William “Ray” Jernigan was one of three winners of the coveted Rankin Award for his numerous contributions – teacher, leader, coach, and NCCTM do-everything man.
Ray has taught for both the Department of Mathematics and for the Mathematics Education area as well as collaborating with ECU as a teacher at Farmville Central HS and as a lead facilitator for NC-PIMS.
ECU Brooke Hill presented a session on probability to high school teachers at the November 1st NC Council of Teachers of Mathematics Conference in Greensboro. Brooke is working on a MAED in Mathematics Education. She received her BS in Mathematics from ECU May 2013. Professor, Rose Sinecrope, gave her an excellent review saying, “Brooke was awesome!”
On Wednesday, Nov 6, 2013, Dr. Abbie Brown, a full professor in Instruction Technology, shared his knowledge of and experiences with 3D printing with mathematics education students and faculty. Dr. Brown spoke with a standing room only crowd during the monthly Gamma Student Chapter meeting. Students and faculty enjoyed getting their hands on several of Dr. Brown’s previous prints, which included a dragon, a dog, a treasure chest, an owl, and a ring. Attendees learned about the cost of necessary materials, how 3D printing works, and potential uses of 3D printing. The conversation also included time for students to discuss applications of 3D printing for the mathematics classroom. The culmination of the presentation was a 3D printing of an ECU insignia ring.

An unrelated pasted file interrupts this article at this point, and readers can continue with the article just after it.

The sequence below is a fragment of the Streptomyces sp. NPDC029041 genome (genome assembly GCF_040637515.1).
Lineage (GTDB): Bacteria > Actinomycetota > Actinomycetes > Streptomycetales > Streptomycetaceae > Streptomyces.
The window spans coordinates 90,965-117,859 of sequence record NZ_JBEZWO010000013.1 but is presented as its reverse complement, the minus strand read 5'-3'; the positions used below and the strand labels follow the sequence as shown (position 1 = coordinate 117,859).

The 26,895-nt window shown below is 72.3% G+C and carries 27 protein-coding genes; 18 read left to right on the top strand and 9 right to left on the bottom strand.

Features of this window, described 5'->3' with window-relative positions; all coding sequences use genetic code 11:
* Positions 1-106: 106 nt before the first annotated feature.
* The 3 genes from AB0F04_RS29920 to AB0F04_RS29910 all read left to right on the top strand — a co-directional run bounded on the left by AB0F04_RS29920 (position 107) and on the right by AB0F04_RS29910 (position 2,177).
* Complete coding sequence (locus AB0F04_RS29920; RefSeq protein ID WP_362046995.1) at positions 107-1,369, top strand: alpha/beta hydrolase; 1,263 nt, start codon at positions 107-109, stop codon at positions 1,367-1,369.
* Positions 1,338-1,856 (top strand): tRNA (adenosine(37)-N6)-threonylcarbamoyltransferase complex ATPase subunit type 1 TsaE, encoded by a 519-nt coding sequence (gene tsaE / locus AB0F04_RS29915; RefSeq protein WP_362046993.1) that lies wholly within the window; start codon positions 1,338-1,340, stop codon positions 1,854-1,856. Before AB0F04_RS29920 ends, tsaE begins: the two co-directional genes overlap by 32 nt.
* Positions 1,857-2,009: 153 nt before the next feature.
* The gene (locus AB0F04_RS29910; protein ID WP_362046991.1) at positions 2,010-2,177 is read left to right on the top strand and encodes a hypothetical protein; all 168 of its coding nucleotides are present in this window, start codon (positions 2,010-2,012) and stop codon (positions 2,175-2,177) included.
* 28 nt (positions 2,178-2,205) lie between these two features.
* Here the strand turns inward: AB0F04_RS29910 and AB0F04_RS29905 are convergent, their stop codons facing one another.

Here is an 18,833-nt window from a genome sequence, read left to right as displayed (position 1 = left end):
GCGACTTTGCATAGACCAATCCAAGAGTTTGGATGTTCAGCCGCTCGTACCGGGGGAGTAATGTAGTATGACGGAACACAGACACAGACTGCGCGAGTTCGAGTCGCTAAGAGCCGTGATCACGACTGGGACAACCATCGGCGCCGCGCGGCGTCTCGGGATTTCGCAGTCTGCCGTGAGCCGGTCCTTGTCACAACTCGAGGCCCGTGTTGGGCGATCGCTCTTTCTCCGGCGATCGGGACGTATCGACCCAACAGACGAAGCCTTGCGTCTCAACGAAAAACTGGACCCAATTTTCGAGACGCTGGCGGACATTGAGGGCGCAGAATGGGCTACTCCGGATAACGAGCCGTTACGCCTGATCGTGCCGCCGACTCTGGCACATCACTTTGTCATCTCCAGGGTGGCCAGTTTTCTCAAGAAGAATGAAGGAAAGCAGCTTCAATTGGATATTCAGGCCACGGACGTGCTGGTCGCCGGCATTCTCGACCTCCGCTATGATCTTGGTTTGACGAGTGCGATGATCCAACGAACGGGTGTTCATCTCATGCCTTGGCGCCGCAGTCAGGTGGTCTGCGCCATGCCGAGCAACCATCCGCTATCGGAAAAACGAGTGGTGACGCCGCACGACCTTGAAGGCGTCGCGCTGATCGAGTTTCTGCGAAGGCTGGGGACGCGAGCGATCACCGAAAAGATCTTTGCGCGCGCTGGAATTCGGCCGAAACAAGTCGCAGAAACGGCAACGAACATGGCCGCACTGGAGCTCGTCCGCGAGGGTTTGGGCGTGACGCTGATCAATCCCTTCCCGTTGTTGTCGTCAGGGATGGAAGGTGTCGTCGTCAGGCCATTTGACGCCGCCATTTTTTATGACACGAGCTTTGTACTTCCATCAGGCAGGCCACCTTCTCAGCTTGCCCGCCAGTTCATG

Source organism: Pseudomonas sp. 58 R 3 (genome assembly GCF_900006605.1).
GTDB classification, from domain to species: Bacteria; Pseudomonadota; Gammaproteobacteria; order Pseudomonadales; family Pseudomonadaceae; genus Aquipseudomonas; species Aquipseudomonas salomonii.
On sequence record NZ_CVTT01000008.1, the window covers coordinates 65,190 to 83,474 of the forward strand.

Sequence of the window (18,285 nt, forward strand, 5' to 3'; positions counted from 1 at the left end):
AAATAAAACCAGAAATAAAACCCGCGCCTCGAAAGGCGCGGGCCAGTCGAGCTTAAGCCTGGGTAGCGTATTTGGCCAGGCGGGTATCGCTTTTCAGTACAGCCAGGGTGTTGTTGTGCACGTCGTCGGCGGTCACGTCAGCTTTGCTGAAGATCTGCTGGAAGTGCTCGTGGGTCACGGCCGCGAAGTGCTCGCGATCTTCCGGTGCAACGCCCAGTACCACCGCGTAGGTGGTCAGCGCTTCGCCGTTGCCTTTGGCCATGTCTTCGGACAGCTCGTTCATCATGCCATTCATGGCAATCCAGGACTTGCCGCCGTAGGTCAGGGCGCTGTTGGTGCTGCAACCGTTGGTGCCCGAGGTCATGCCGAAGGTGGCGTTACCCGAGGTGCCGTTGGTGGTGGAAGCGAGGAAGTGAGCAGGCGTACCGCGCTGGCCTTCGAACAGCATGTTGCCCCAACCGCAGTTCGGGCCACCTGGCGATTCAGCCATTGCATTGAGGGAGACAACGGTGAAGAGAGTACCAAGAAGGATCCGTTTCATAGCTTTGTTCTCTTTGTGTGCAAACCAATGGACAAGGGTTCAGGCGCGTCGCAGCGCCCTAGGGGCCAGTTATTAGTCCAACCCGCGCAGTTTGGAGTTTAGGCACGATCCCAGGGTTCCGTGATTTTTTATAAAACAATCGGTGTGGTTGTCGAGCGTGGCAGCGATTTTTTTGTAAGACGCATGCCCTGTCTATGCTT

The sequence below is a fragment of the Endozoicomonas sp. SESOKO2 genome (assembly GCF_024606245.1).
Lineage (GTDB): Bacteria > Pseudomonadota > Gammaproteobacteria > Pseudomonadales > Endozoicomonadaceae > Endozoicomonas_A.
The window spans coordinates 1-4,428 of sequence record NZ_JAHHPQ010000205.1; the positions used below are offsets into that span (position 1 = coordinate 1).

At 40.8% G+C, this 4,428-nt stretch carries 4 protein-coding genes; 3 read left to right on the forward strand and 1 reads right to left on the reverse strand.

The next meeting of the Gamma Student Chapter will be on Wednesday, Dec 4, 2013 from 5-6 pm. We will be Flipping the Mathematics Classroom! Please join us!!!
The North Carolina Council Teachers of Mathematics held their state conference Oct 31-Nov 1, 2013 in Greensboro, NC. A delegation of 18 Senior 1, secondary mathematics education students were among those representing ECU as attendees at this event. Upon their return from the conference, these students created posters highlighting several interesting or useful ideas gleaned from the sessions and workshops.
On Tuesday, Nov 12, 2013, these students hosted a special Gamma Student Chapter event to share their posters with other mathematics education students and faculty. Approximately 50 mathematics and science education students and faculty attended the event. The Senior 1 students talked to visitors about their posters and experiences at the conference. The active engagement between presenters and attendees provided participants with a greater appreciation of the exciting happenings in North Carolina mathematics education.